Google Runs from Lawsuit

Affecting the opinion of voters?

As the 2020 presidential election quickly approaches, former democratic candidates are coming forward to justify why they felt they could not or did not progress further in the race. Hawaii representative, Tulsi Gabbard, is one such candidate.  In July 2019, Gabbard filed a lawsuit against Google, claiming the ever-popular technology company inhibited Gabbard’s web presence by temporarily suspending her campaign ad account.  Gabbard sought damages in the amount of $50 million. Just this past week, a California Central District Court judge dismissed the case. Read more

What Are We Eating?

Are we 100% positive?

Despite the previous notion that McDonald’s chicken nuggets are comprised of a pink slime mixture, the company put the debate to rest by supplying the public with a list of ingredients.  While pink slime is not included in the list, there are about ten components in a McNugget, such as white boneless chicken, water, salt, safflower oil, and sodium phosphates.  Although this fast-food item is not exactly 100% chicken, it still remains one of the top favorites among McDonald’s patrons.  Another high-ranking quick service chain, Subway, has become the topic of a similar dispute.  Read more

“Gamer vs Cartoon” Lawsuit Gets Erased

More Arcade Games, by flickr user Sam Howzlt, licensed by Creative Commons.

Game Over, Please Insert Coin

Sometimes the court room can become a little cartoonish, but a recent case regarding a real man’s likeness to a TV show character has reached a new level. Billy Mitchell, the man famous for holding the world record for the video game Donkey Kong, recently filed a lawsuit against Cartoon Network. One of the network’s shows, aptly named “Regular Show”, featured a character who looks very similar to Mitchell, who appears as a floating head with video game skills. The character, named “GBF”, has long brown hair and big beard, very similar to the plaintiff. Mitchell came to fame in 2007 alongside the documentary “King of Kong”, which tells the story of how he broke the world record for Donkey Kong, and also details his prowess in other arcade games like Pac-Man. A judge in New Jersey recently decided that the lawsuit itself was without merit, and decided to pull the plug.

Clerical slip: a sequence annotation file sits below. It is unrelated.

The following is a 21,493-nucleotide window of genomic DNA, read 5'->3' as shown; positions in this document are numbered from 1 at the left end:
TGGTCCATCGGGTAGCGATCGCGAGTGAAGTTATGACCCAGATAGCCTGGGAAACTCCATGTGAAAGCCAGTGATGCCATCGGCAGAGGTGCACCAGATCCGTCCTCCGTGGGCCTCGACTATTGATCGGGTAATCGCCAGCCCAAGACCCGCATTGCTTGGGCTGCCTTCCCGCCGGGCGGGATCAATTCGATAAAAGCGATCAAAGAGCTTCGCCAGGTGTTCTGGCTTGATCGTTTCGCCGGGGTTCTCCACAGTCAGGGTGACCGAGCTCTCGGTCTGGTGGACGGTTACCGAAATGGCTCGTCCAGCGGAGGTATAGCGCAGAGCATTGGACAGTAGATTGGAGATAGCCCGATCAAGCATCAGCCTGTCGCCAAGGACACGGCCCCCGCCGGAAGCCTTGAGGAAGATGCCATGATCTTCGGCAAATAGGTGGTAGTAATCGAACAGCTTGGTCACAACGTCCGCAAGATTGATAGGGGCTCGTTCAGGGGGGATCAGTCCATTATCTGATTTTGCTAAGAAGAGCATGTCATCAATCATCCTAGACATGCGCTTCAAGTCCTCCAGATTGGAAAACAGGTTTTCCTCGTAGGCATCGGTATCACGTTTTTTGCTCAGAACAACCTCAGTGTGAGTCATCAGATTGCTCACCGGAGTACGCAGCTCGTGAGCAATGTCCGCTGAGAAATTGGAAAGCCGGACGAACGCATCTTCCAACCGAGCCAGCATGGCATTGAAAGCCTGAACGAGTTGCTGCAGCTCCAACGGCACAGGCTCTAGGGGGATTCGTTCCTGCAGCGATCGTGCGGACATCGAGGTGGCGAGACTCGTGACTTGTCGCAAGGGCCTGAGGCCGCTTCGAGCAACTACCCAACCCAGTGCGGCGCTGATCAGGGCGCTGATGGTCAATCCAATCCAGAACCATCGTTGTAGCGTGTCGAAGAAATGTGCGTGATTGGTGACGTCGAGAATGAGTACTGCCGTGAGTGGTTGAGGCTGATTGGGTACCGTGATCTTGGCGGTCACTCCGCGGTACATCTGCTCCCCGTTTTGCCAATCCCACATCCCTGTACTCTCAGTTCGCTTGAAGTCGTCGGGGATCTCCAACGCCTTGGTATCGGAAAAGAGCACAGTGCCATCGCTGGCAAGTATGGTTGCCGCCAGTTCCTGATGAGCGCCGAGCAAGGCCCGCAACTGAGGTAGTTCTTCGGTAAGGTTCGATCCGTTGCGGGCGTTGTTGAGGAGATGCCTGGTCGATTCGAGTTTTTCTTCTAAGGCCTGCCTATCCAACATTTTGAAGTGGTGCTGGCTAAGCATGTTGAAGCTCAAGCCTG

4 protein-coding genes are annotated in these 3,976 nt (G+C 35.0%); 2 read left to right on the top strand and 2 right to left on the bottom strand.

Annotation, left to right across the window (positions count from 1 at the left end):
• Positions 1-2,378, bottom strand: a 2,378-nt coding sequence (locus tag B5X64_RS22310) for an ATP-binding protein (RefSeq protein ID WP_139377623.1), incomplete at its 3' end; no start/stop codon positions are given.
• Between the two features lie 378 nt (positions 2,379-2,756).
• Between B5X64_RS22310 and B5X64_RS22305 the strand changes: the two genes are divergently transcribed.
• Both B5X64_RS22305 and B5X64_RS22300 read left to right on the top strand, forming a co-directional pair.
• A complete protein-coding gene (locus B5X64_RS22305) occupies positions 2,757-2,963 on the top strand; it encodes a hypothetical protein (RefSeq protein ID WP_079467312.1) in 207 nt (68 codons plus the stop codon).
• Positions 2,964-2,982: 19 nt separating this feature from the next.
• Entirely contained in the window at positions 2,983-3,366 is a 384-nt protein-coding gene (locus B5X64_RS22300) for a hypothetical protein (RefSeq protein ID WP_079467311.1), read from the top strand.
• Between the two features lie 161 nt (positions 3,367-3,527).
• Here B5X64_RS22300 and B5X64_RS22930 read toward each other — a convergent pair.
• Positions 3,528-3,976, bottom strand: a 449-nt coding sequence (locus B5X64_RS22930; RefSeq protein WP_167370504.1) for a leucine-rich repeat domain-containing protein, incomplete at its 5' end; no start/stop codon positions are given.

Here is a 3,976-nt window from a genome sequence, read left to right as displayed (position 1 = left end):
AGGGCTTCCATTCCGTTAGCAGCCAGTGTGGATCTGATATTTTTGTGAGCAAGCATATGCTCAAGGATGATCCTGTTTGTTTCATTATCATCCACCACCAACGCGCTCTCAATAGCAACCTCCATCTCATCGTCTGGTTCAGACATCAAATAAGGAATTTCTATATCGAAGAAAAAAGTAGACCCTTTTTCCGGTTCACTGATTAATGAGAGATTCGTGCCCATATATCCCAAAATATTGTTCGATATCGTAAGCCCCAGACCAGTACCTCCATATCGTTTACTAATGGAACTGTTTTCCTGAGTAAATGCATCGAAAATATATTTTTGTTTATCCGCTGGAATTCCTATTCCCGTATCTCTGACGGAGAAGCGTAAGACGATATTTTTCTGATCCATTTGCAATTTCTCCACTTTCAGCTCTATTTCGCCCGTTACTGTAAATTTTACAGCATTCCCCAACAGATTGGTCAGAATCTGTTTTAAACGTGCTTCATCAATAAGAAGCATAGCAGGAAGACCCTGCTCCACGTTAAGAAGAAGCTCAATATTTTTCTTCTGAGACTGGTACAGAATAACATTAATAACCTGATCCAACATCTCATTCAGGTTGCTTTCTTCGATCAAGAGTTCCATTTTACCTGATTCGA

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Yelp Reviews – The Good, The Bad, and The Ugly

When it comes to Yelp reviews, businesses expose themselves to a variety of comments –

Carpets

Keeping carpets clean.

from the happiest customers to the most outraged ones. One small business owner, Mr. Joe Hadeed, is taking a stand against several negative reviews posted on Yelp’s website. Hadeed is the owner and operator of Hadeed Carpet Cleaning, a small, Virginia-based business with a listing on Yelp’s website. After his listing received several anonymous negative reviews, Mr. Hadeed decided to take legal action. Hadeed’s lawyer, Mr. Raighne Delaney “issued a subpoena demanding the names of [the] seven anonymous reviewers” (Howell & Swarts, 2014). Delaney and Hadeed argued that the reviews were created by fictitious customers and therefore were fraudulent posts. Read More

Is It Legal To Film Police?

Decorative Scales of Justice in the Courtroom

Courtroom

I’m sure everyone can remember a YouTube video of police brutality or an invasive TSA pat-down that made them cringe. Imagine all of the encounters that never make it to the internet.  Those moments are only made public because of someone exercises their First Amendment right.

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